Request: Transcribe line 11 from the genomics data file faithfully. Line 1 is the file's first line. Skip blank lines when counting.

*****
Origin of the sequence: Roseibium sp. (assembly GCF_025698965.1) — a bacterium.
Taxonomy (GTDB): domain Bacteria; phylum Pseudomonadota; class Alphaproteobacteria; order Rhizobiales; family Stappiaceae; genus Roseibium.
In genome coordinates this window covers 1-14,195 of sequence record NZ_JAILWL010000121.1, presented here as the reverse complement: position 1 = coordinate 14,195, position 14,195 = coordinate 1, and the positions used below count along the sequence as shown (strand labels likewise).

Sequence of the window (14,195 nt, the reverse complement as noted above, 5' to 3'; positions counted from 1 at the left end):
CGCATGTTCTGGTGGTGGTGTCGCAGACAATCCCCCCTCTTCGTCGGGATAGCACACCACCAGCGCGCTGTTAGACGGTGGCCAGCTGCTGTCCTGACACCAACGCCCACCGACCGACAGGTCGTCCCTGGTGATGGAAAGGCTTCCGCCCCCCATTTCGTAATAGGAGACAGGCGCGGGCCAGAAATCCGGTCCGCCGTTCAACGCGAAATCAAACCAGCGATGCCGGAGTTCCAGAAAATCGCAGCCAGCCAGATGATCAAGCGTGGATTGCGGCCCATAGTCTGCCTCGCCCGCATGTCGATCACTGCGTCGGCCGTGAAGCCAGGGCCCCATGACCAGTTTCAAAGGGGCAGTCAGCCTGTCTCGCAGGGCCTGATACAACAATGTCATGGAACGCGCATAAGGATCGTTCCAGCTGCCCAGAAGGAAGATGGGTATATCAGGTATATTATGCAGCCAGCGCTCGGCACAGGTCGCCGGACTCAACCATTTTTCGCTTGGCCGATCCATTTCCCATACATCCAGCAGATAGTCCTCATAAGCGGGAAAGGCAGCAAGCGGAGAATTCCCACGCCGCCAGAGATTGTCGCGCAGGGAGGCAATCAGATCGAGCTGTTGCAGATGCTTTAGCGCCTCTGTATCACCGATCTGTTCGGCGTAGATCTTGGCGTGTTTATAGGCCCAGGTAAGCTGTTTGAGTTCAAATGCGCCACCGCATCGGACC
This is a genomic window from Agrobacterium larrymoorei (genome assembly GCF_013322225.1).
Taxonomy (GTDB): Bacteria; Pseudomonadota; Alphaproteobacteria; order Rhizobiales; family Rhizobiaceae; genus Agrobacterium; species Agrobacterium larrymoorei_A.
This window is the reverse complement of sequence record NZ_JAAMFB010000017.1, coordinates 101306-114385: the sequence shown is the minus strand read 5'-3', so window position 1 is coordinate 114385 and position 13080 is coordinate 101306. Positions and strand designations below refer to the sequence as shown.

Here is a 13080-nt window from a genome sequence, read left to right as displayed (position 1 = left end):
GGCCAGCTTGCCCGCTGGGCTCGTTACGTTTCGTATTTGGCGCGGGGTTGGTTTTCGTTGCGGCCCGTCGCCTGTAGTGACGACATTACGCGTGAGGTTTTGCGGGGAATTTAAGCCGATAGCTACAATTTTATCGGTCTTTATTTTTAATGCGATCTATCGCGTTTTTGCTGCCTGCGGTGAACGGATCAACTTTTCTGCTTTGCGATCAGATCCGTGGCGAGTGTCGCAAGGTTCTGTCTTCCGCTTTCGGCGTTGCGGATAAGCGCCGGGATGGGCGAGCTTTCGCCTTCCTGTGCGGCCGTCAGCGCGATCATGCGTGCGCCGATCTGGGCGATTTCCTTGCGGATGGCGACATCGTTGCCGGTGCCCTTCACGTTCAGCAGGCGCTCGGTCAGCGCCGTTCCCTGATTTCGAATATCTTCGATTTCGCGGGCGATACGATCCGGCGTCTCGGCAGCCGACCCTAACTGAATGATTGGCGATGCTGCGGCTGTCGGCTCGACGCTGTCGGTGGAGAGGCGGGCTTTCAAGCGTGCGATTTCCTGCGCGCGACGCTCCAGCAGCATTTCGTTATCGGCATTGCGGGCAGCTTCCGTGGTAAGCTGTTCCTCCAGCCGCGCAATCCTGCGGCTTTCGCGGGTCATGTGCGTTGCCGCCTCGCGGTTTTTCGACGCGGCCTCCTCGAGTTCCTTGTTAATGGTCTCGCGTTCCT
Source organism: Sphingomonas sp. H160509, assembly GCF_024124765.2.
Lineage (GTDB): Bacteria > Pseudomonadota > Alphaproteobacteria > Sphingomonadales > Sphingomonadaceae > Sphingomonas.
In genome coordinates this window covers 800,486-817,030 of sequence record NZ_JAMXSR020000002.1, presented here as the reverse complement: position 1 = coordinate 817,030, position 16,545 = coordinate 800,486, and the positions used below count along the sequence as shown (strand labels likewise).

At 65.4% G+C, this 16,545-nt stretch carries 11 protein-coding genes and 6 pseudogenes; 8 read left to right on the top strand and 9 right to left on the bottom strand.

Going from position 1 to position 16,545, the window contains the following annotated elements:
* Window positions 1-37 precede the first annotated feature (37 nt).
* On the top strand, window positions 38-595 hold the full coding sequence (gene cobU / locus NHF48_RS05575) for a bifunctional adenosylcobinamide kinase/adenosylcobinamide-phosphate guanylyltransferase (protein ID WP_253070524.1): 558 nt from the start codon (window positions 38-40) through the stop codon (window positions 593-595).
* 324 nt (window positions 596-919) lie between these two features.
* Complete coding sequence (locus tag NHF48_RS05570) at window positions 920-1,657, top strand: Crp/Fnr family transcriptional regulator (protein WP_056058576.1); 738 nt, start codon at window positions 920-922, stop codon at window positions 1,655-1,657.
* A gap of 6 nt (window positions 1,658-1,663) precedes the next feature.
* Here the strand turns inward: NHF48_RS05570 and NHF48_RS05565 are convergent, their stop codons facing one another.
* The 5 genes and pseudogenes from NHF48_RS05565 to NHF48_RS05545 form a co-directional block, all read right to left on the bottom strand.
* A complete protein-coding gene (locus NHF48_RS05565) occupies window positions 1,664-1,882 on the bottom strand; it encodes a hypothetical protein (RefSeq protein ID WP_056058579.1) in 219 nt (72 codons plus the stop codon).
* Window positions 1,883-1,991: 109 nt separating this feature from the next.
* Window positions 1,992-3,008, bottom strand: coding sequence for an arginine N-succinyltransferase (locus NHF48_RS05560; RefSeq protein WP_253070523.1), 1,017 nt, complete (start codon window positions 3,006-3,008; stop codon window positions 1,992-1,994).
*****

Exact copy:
Source organism: Sphingomonas sp. H160509, assembly GCF_024124765.2.